Celebrity Cruise Lines, a subsidiary of Carnival’s arch-rival Royal Caribbean, has installed black water and waste water filtration systems on many of the ten ships in its fleet, including the new Solstice-class vessels, which began with the 2008-built Celebrity Solstice, which also sports 216 solar panels that supply power to its elevators and 7,000 LED lights.
Carnival Cruise Lines
Carnival Cruise Lines, the grand daddy of the world’s cruise fleet with 23 massive ships, practices refuse management across the entire fleet. All ships recycle, incinerate or offload waste on land for disposal, while Carnival Spirit has a black water and gray water purification system. The line is hardly the darling of the clean cruising movement, but it’s making an effort.
Crystal Cruises, the Japanese luxury cruise line, only serves seafood aboard its two ships that os sourced from suppliers who practice fishing methods that minimise their impact on local wildlife and ecosystems. Which is notable, given the controversial stance of the Japanese toward whale hunting.
Cruise Ship Waste Table:
A large cruise ship is like a small town with a massive over-crowding problem and limited waste disposal systems, and inevitably it is the world’s oceans and eco-systems that pay the price.
Waste production in a single day:
30,000 gallons (114,000 litres) of sewage
Human feces can contain bacteria devastating to some eco-systems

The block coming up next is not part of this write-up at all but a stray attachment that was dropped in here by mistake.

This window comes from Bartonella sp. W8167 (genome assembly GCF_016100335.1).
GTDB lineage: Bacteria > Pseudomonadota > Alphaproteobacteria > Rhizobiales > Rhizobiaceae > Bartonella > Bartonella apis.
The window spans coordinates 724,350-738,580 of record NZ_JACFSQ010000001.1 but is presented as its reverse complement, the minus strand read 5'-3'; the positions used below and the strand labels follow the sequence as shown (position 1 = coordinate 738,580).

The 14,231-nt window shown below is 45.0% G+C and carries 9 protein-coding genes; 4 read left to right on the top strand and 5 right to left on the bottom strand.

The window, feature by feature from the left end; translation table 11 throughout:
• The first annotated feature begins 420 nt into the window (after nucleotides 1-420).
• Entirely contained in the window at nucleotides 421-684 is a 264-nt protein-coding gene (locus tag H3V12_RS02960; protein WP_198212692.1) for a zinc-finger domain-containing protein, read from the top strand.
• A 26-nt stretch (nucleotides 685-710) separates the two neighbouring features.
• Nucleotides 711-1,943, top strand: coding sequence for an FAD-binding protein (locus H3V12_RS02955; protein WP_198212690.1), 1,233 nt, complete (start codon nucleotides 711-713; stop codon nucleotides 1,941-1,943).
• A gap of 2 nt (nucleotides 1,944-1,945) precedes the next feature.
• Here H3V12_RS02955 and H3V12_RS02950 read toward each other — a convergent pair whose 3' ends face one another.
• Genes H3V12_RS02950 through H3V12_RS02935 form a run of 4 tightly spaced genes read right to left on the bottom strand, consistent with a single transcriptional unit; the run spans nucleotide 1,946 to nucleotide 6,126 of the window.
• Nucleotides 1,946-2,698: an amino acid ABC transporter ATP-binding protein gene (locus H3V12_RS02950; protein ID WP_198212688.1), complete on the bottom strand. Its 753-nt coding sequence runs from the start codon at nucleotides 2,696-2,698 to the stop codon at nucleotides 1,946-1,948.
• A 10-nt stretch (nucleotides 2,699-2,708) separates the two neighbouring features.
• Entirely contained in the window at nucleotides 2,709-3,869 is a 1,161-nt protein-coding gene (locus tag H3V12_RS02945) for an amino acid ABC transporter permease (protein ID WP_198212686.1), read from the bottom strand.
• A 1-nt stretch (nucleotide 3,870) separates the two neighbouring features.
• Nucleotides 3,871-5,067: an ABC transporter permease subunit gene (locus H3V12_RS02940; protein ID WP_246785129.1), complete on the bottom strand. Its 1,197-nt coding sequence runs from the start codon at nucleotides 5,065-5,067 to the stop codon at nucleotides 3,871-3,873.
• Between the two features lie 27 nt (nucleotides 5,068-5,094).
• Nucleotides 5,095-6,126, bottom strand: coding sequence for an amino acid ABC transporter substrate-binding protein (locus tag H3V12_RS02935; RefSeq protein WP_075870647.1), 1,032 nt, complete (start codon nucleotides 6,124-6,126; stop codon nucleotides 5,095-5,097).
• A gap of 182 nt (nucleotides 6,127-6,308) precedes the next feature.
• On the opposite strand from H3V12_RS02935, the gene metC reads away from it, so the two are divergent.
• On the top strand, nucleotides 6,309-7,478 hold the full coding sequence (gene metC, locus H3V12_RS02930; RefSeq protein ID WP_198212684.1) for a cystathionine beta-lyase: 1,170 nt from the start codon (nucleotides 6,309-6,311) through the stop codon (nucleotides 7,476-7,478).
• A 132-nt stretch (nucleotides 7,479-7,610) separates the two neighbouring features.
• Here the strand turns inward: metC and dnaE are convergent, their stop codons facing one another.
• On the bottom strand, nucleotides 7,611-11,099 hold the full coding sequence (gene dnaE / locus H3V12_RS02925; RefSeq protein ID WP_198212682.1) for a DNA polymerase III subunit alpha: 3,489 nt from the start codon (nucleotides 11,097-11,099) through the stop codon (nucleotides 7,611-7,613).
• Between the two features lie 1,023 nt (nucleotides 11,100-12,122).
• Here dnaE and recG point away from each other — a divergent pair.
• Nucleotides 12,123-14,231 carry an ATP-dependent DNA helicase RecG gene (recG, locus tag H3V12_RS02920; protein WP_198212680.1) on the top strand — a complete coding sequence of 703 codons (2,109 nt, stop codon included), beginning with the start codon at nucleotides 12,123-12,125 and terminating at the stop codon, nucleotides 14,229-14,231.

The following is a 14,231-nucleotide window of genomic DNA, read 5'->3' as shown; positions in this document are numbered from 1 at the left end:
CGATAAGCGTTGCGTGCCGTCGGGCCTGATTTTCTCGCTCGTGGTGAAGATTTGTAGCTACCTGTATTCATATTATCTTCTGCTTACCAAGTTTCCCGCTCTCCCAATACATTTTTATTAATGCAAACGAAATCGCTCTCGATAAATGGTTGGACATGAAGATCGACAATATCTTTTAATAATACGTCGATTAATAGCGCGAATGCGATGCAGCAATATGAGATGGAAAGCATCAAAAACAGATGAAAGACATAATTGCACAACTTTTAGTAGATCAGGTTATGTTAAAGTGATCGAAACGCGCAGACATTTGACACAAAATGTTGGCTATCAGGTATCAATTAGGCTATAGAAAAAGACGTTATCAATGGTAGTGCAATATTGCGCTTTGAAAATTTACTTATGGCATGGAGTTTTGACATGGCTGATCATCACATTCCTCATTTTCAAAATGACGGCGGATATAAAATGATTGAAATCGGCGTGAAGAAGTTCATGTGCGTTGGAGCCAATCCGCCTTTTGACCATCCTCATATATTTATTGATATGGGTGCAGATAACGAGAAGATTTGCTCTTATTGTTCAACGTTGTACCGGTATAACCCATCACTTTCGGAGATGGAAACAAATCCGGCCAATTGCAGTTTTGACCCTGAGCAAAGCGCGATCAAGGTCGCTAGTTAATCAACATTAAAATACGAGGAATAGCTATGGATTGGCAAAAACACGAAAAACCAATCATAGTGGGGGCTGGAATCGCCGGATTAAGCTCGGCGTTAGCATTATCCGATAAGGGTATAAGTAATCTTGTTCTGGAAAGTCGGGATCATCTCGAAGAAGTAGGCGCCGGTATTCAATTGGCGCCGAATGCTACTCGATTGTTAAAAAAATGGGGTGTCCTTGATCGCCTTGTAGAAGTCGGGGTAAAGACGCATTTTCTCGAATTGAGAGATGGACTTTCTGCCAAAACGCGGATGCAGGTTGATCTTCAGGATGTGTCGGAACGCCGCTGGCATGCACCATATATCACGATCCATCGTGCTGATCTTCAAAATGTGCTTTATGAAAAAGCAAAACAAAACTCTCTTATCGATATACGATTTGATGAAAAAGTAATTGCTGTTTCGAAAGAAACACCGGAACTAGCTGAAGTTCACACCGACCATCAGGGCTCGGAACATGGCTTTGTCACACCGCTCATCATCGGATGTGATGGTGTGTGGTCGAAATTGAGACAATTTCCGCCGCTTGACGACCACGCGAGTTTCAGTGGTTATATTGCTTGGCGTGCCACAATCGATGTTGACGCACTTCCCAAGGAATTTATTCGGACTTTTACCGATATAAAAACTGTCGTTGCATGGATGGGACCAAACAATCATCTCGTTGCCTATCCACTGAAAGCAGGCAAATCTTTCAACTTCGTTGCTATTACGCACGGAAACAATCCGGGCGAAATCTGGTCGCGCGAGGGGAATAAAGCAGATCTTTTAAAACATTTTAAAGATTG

450,000 gallons (1.7 million litres) of gray water
The water from sinks, showers, laundry etc contains chemicals from soaps, detergent, grease and bacteria that is harmful to marine organisms
19 tons (17,237 kilograms) of garbage and solid waste
Food waste, cans, bottles, plastic, cardboard etc – destroys marine environments and can be extremely hazardous to large mammals if swallowed
15 gallons (57 litres) of hazardous waste
The by-products of dry-cleaning, photofinishing, paint etc contain dangerous and destructive chemicals
Diesel emissions equivalent to more than 12,000 cars
The impact of carbon emissions on the atmosphere is well-documented, with the ozone hole over Australia and the North Pole testament to this
7,000 gallons (26,000 litres) of oily bilge water
Similar to gray water and hazardous waste, the release of this chemical-containing bilge water is harmful to marine life
1000 tons of ballast water
Ballast water is generally pumped onboard in one region and discharged in another, introducing non-native species to areas of discharge; these bio-invaders can be devastating to some eco-systems.